Only God can make a tree, but any ecological illiterate can plant it in the wrong place.
Ansel Adams understood this. On running tree-planting Boy Scouts out of California's Marin Headlands, the photographer declared: "I cannot think of a more tasteless undertaking than to plant trees in a naturally treeless area, and to impose an interpretation of natural beauty on a great landscape that is charged with beauty and wonder and the excellence of eternity."
In Australia, "excellence of eternity" includes eucalyptus, which has fueled recent fires. Eucs depend on fire, promote fire, support complex, fire-dependent ecosystems. Koalas eat euc leaves; the "old gum tree" that kookaburra sat on in the song was a eucalyptus. These trees are beautiful and precious. In Australia.
In California, they are our largest and most dangerous weed. Eucalyptus, impregnated with flammable oil, don't just burn; they explode, spewing firebrands hundreds of feet. Long, peeling bark is designed to carry flames to crowns. Most everything dies except the euc, whose seed pods open with the heat. And if these trees don't burn out the competition, they may poison it out with their toxic drippings.
Yet town and county ordinances protect these aliens. In Santa Cruz, even a juvenile euc is a "heritage tree," and if you cut yours without a permit (tough to get), the fine is $500. When poet Robert Sward hired a crew to trim his eucalyptus, the "euc police" from the Santa Cruz Parks and Recreation Department appeared and chased the men off the roof. Living next to a eucalyptus, says Sward, is "like keeping uncovered barrels of gasoline in your garage."
In Bolinas, just north of San Francisco, eucs are creating extreme fire hazards. But when the town tried to remove a stand, euc-huggers killed the project. It would be "clear-cutting," they proclaimed, "genocide," "ethnic cleansing," "terrorism." It would cause "global warming." The town fathers were "plant Nazis." The impenetrable, toxic monoculture was an "old-growth forest," a "cathedral," a "sacred grove."
At hearings, they dispensed eucalyptus cough drops, chanted, "Save our eucalyptus." They convinced Marin County regulators that monarch butterflies, which sometimes winter on eucs, depend on them. Now, if Bolinas residents want to cut their eucalyptus, they have to check with the county to see if they need to apply for a permit. Applications cost $1,400.
The notion that monarchs depend on eucalyptus - gospel in California - raises an interesting question: How did the insects survive before 1853, the year the trees were unleashed in North America? Basically, monarchs roost on eucs for the same reason they roost on Ferris wheels - because they are there. When they weren't there, monarchs probably migrated down the coast to safer climes. Geoff Geupel of the Point Reyes Bird Observatory believes that eucs may create "monarch sinks" - that is, monarchs are attracted to them, then get blown out by storms, perishing en masse.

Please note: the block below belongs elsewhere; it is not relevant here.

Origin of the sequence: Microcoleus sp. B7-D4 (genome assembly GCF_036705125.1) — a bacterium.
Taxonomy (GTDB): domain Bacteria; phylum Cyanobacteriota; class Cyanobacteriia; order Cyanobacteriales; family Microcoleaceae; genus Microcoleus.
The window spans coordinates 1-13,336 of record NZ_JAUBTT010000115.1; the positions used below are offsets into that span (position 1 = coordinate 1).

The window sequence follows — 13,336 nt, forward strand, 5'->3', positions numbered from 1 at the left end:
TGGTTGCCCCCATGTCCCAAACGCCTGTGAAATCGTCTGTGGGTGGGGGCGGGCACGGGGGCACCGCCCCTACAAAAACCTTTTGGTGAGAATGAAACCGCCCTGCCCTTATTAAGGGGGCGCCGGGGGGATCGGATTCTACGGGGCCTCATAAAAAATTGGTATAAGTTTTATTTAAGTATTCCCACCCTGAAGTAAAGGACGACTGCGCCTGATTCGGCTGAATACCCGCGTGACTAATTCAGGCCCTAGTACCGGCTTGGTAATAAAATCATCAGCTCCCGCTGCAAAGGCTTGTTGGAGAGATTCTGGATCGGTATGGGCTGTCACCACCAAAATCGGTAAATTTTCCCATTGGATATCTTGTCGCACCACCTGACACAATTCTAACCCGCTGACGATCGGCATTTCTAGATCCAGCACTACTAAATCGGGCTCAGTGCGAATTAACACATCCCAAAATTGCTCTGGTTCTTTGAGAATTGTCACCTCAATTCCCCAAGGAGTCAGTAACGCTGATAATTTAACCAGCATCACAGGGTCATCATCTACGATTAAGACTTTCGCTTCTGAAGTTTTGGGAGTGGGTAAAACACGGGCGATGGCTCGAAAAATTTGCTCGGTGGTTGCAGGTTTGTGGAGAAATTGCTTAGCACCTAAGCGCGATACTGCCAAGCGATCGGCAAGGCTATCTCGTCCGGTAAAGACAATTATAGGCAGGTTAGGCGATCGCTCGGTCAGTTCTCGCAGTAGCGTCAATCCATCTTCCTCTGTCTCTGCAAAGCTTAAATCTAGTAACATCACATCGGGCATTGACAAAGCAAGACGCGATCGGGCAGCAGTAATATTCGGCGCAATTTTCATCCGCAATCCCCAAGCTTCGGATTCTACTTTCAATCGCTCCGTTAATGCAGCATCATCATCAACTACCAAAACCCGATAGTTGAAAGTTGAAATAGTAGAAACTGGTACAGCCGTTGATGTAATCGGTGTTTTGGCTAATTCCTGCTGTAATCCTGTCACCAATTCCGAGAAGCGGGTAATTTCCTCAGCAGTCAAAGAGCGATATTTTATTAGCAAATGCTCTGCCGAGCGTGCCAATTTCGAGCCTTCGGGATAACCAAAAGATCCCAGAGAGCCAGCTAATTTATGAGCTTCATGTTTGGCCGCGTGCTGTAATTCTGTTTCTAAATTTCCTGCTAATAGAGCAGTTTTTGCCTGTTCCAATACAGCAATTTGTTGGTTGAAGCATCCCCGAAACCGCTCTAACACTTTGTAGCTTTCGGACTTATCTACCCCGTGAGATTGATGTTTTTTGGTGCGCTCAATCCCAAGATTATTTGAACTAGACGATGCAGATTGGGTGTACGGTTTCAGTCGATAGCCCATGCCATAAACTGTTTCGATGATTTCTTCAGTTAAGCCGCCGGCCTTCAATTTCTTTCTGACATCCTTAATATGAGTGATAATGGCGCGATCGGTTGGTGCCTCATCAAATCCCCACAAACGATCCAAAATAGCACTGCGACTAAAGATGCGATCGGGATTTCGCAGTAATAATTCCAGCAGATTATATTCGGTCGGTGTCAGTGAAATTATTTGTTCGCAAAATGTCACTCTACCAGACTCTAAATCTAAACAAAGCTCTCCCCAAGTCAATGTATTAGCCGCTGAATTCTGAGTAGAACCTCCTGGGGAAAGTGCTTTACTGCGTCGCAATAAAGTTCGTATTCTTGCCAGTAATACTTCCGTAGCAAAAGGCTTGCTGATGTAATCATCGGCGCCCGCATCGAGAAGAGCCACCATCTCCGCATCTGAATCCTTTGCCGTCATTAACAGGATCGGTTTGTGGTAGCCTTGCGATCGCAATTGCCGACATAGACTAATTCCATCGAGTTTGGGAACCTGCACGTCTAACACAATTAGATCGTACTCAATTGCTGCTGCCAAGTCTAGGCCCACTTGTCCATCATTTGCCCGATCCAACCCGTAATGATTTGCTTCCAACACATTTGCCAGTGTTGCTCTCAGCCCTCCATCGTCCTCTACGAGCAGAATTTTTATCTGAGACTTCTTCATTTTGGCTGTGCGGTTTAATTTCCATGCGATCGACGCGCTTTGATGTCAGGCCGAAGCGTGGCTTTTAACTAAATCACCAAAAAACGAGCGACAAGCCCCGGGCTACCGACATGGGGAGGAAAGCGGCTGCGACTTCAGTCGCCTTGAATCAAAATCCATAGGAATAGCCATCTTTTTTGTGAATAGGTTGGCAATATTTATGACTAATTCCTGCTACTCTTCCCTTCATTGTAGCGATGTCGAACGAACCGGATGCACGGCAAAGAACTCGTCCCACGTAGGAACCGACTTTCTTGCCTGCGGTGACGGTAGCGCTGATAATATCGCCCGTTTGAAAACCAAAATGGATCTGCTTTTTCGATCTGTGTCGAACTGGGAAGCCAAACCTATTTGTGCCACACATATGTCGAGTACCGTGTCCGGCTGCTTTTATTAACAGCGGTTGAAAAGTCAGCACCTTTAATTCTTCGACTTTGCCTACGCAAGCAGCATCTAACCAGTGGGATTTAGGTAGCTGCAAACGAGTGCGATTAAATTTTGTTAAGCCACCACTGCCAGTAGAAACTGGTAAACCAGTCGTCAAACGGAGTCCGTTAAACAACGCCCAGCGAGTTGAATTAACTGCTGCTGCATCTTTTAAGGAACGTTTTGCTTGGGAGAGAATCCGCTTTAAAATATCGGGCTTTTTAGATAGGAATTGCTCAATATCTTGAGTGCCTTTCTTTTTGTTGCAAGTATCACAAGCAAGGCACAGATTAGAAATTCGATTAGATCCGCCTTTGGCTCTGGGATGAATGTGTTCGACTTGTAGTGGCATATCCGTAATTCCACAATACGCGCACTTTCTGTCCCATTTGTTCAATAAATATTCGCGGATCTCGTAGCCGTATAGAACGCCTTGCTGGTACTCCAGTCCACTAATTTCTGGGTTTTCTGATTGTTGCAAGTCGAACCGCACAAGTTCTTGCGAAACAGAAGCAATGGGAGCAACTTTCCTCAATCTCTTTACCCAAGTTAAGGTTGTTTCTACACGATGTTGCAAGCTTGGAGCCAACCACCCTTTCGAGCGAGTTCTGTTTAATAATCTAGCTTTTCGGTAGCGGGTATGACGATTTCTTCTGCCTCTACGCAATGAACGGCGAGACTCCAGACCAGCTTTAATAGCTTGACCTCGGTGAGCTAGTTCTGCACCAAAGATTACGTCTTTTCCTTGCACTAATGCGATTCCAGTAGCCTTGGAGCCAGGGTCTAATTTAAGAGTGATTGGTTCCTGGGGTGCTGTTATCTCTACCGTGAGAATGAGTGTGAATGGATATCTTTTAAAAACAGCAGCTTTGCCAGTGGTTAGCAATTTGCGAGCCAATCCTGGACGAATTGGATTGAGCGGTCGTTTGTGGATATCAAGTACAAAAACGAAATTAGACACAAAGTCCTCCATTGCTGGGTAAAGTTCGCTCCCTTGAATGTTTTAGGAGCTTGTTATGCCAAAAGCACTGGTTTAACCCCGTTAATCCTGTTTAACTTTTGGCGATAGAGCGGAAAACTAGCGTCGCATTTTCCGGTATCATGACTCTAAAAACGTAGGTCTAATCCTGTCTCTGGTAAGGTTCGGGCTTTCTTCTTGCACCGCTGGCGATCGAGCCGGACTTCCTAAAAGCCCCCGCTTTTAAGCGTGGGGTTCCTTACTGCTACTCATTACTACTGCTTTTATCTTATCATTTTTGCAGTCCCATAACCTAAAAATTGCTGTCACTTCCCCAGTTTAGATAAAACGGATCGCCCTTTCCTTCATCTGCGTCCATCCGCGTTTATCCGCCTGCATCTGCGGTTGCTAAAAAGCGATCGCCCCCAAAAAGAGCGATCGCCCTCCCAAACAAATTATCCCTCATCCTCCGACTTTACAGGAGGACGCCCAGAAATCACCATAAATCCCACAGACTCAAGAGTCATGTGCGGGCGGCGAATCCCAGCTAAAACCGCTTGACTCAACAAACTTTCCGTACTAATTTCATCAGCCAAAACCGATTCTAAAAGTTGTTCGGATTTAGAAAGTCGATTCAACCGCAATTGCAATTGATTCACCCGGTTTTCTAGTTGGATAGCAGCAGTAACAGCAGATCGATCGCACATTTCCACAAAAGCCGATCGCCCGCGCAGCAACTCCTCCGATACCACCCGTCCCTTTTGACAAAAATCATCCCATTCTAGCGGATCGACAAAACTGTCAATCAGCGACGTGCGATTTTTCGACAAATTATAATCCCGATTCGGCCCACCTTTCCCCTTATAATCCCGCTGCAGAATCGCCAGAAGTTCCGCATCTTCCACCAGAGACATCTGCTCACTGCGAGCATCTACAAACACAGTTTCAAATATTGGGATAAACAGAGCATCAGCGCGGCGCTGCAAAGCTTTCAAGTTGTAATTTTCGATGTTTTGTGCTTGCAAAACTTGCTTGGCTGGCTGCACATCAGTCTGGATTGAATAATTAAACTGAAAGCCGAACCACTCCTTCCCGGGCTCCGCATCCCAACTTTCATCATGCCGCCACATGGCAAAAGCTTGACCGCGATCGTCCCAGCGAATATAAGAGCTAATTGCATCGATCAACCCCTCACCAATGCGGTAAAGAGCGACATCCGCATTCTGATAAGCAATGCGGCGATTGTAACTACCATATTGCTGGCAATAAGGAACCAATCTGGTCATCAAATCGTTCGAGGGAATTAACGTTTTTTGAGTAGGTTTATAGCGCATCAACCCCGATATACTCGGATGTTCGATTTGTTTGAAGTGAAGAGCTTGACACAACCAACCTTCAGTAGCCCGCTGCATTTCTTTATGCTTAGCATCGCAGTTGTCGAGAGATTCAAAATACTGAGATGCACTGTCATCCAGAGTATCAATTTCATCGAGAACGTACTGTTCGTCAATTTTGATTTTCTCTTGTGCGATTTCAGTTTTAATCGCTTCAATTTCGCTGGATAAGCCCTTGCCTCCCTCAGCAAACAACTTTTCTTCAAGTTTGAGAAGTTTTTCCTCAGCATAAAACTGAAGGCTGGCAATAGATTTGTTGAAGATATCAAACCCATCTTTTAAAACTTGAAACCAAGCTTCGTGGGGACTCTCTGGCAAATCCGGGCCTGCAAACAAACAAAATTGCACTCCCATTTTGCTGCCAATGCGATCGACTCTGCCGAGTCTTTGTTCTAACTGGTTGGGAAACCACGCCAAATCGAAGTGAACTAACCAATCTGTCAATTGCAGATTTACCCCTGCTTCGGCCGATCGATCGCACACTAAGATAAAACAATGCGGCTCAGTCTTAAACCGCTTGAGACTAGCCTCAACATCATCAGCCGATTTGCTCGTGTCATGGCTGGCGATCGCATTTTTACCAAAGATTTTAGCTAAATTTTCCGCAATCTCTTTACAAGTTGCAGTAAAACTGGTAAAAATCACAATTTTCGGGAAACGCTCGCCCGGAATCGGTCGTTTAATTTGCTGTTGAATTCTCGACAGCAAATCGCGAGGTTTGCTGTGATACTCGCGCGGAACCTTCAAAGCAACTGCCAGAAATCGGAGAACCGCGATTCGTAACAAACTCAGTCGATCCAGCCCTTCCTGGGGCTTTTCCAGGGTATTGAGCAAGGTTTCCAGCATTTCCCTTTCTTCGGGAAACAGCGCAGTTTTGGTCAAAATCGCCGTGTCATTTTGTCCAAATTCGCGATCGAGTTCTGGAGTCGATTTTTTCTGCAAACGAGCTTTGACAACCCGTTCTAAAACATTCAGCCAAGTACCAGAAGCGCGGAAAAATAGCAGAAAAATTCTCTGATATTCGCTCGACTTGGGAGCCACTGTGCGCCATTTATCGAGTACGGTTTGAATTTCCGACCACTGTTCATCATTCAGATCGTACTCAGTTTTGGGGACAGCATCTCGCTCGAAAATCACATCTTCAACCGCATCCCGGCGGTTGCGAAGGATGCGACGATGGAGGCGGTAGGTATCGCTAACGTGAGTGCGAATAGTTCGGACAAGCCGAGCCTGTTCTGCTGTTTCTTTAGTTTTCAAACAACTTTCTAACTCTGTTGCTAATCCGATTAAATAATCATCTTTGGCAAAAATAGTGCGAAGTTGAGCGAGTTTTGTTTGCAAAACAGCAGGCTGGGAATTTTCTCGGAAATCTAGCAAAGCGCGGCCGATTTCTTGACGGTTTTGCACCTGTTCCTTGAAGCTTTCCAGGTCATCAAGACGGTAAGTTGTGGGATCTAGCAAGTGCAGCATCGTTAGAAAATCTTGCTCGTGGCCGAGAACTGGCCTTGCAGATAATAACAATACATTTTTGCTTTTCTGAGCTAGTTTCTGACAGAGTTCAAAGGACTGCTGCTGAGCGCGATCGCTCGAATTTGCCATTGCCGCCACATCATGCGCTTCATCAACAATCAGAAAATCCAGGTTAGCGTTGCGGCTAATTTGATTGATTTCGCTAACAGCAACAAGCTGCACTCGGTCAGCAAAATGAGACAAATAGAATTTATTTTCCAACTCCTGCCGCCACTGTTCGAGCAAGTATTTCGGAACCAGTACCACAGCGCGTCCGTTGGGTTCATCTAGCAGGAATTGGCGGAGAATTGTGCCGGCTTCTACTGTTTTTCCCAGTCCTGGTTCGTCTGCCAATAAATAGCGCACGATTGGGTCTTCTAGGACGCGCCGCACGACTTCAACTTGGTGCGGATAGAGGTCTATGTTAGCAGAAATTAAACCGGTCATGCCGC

Observatory data show that eucalyptus do create bird sinks. For example, 50 percent of the Anna's hummingbird nests are shaken out of the trees by wind compared with 10 percent for native vegetation. Insectivorous North American birds attracted to euc blossoms haven't evolved the long beaks of their Australian counterparts and therefore can't deal with the sticky gum. Frequently, it kills them by clogging their faces and nostrils. Wherever eucalyptus replaces native vegetation, bird-species diversity drops by at least 70 percent. And eucs provide nesting habitat for great horned owls, predators that don't belong in lots of coastal settings and that take a heavy toll of troubled species that do belong, such as barn owls and northern spotted owls.
The "wonder trees," as they were called, were going to provide timber for ships, houses and railroad ties. Their oil was going to relieve insomnia, cystitis, pain, irritation, venereal disease, bladder infections, malaria, diphtheria, dysentery, typhoid and the "fetid smell of gangrenous limbs." But the lumber was weak and brittle; the elixirs didn't work.
One of the better indications of what we've learned in 149 years was provided Jan. 2 by Carolyn Blair, director of the San Francisco Tree Council, an organization that calls city-sponsored habitat restoration via euc removal "unnecessary destruction of non-native, healthy trees ... simply to make way for native plants." Replying to a note from my friend Cindy, a native-ecosystem activist, Blair demanded: "If native trees were so great, why didn't they plant them back in 1870?"
Cindy says those words remind her of Lucy Van Pelt's immortal question to piano player Schroeder about why, if Beethoven was so great, he wasn't on bubble gum cards.
Naturalist and writer Ted Williams is a contributor to Writers on the Range, a service of High Country News.
Copyright © 2002 HCN and Ted Williams